How to use images created with gdLibrary

Published on June 16th, 2007 by admin

I've gotten a lot of comments along the lines of, "how do I use my image after I've created it?." So I thought this was a good opportunity to write another tutorial.

Note: This tutorial is a supplement to my other tutorials. If you are interested in manipulating images with gdLibrary please try any of these first.

What you will need

  • A server with php installed and gdLibrary enabled.
  • An image script generated with gdLibrary.
  • A pure text editor, I like Eclipse.


In PHP there are two ways to output an image. Each of these has their advantages and disadvantages. These will be discussed later in the tutorial.

  1. Output to an image file.
  2. Output to the header.

Part One: Output to an image file.

At the end of every gdLibrary script there is the following code.


To output the image to a file simply add the file path to the ImageJpeg function.

ImageJpeg($canvas, "some_path/my_image.jpg");

A good way to use this technique is to package your code into a function and add this bit of code at the end.

function myFunction()

Your code goes here


ImageJpeg($canvas, "some_path/my_image.jpg");

This function will run and then save the image to the folder of your choice. Nothing could be better :).


You only have to generate the image once.

You can reference the image like any other.
(<img src = “somepath/my_generated_image.jpg” />)

Speed! Because you’re not generating the image every time, this is by far the fastest option.


There is the potential of having thousands (or even tens of thousands) of different images. (such as generating thumbnails)
Managing that many thumbnails can prove daunting (if not impossible).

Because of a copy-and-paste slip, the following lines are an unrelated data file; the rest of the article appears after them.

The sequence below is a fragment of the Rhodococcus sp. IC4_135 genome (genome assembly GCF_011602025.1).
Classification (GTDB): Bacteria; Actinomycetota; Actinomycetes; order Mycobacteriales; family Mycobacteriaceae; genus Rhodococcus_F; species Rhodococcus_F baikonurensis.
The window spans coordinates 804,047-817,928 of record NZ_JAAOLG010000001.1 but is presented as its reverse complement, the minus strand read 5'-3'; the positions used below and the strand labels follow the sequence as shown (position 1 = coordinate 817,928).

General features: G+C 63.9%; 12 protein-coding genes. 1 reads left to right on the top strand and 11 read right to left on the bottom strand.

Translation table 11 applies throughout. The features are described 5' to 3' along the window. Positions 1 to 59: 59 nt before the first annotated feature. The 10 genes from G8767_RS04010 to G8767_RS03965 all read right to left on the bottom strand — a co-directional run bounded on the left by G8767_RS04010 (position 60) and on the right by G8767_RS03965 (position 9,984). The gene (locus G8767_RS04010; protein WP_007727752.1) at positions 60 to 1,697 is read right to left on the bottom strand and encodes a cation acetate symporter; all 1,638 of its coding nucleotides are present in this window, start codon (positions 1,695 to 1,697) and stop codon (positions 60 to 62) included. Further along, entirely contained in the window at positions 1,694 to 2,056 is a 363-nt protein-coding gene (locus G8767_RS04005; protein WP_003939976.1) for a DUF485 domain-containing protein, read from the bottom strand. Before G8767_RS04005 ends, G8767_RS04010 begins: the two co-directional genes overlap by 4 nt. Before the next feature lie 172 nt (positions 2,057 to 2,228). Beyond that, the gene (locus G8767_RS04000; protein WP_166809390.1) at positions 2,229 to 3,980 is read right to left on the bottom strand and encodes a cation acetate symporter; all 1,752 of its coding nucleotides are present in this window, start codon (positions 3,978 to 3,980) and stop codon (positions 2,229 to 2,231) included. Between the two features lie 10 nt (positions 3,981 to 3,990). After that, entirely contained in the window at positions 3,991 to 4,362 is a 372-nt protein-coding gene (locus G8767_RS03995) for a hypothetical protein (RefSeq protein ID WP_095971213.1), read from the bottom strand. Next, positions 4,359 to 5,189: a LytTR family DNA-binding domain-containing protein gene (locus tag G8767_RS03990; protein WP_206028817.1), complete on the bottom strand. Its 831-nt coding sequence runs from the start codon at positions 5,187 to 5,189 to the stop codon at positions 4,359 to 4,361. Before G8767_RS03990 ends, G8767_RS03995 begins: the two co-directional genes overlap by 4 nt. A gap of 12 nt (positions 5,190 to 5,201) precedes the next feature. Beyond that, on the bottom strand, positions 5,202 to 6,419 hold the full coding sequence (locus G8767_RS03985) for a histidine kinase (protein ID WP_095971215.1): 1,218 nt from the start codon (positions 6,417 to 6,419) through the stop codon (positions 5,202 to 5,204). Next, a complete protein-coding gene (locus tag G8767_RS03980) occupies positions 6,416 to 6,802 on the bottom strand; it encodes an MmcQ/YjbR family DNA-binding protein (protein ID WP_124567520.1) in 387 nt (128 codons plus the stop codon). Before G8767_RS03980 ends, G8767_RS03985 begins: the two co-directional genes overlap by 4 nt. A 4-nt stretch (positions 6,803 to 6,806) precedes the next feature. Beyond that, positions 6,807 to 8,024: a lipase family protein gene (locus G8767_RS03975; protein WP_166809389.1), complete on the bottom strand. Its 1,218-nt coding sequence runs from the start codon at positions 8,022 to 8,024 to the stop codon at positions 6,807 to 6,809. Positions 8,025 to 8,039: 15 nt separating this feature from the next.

Part Two: Output to the header.

In order to output to the header you have to tell the server to output this file as an image.

header("content-type: image/jpeg"); //<- telling the server that this is an image

The server won’t save a copy of the image so in order to see it you have to preview it in the browser.
This brings up the question, how do I pass data to my image? Simple, through the browser!

Passing data

Take a look at this code.

$myImage = "<img src="/image_file.php?var=some_image.jpg" alt="" />"; 

Does this look familiar? It should! I just pass data to the file like I would any other PHP file and then set that php file as the source in an image tag. Ahhh the beauty of PHP :).

Ok now what if I want to pass a lot of data through the header? Such as an array? Is this possible? You bet it is!

The Serialize Function

PHP comes with a function called serialize. It converts any data into a byte-stream representation that can be interpreted by the server. In this way we can send all kinds of data.

This function is also helpful as it stores the datatype and structure. So you can actually send an array or an object!

The serialize function can be used like this.

This code does NOT go into your php image file. Instead this goes into the file that is referencing your php image file.

$myArray          = array(1,3,5,11,21,31,5,3,1,3,4);
$serialized_array = serialize($myArray);
$myImage          = "<img src="/image_file.php?array=$serialized_array" alt="" />"; 

Inside your php image file type the following code.

//you retrieve your array from the header by using the unserialize function.
$myArray = unserialize($_GET['array']);


Your gd code here

header("content-type: image/jpeg");

Note: The serialize function isn’t limited to just this, you can use it to pass data whenever you want.


You don’t have to store any images to the server, it generates them on the fly.

You can change the look for all your generated images quickly and easily.


It can be quite slow as it has to generate a new image everytime. It can be especially slow when dealing with a lot of data. (such as statistics for a chart.)


I hope you found this tutorial useful. If you have any questions or suggestions please feel free to post in my comments.

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  • Post by Daniels on May 28, 2009

    Thanks!!! This tutorial was very useful because it was just what I was looking for! Informative and easy to understand.

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